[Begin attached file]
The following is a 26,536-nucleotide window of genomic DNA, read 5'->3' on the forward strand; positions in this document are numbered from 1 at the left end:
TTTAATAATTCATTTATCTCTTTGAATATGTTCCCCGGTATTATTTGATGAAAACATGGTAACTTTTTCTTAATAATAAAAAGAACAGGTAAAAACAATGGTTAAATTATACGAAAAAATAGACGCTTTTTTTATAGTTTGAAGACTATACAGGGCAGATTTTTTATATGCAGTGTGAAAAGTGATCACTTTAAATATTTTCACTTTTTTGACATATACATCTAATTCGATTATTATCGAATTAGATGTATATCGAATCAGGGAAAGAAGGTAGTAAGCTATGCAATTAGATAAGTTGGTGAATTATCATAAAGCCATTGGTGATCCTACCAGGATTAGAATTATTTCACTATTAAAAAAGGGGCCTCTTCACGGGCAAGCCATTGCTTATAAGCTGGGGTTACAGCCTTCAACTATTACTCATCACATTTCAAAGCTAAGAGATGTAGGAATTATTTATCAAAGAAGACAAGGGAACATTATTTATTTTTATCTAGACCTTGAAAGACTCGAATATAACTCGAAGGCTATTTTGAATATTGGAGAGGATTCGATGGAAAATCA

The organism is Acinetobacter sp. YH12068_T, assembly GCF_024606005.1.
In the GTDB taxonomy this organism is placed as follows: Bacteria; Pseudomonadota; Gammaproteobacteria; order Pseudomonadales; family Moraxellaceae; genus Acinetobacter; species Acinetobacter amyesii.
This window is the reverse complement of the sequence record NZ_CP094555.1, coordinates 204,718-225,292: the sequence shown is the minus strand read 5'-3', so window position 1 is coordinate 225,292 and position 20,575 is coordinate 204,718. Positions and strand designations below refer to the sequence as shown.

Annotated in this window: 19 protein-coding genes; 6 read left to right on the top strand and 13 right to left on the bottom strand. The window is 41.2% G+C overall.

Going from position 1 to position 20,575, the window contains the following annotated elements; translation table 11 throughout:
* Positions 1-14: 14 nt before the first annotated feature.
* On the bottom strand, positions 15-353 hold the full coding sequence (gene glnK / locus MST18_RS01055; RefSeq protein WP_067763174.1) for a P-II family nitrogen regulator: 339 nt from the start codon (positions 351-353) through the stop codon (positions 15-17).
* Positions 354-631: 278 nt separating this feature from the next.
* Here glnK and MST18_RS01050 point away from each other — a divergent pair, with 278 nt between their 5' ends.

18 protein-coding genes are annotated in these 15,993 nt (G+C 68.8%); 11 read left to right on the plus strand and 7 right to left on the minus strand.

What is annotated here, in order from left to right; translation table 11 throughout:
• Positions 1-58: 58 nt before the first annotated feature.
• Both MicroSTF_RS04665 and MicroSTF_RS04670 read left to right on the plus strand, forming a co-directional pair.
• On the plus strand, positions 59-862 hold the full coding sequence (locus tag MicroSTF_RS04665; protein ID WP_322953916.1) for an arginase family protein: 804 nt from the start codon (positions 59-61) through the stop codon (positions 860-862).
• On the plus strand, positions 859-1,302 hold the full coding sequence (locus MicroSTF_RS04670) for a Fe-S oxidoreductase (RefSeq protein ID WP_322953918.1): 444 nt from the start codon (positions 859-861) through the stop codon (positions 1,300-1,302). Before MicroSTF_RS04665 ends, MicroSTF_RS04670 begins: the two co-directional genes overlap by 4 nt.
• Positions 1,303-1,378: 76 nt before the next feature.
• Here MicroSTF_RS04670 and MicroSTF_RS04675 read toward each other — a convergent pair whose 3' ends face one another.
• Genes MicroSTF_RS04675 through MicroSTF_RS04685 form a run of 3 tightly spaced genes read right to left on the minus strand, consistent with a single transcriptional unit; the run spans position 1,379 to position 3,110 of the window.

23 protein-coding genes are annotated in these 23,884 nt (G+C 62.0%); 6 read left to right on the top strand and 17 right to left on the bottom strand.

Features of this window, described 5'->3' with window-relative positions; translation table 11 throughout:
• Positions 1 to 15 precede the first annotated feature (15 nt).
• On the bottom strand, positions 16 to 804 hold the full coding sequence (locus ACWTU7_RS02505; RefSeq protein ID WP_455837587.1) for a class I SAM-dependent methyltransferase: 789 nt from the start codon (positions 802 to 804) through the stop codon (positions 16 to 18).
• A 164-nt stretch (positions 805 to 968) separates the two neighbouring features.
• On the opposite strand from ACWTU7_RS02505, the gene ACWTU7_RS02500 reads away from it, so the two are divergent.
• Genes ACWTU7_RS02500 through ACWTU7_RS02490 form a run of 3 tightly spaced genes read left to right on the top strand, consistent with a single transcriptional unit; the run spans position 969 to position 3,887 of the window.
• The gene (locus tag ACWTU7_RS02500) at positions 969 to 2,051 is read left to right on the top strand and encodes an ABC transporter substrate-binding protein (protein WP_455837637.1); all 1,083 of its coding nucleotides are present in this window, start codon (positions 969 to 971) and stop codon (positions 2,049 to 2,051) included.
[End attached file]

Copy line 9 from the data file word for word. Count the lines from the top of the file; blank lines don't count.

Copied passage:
* On the bottom strand, positions 15-353 hold the full coding sequence (gene glnK / locus MST18_RS01055; RefSeq protein WP_067763174.1) for a P-II family nitrogen regulator: 339 nt from the start codon (positions 351-353) through the stop codon (positions 15-17).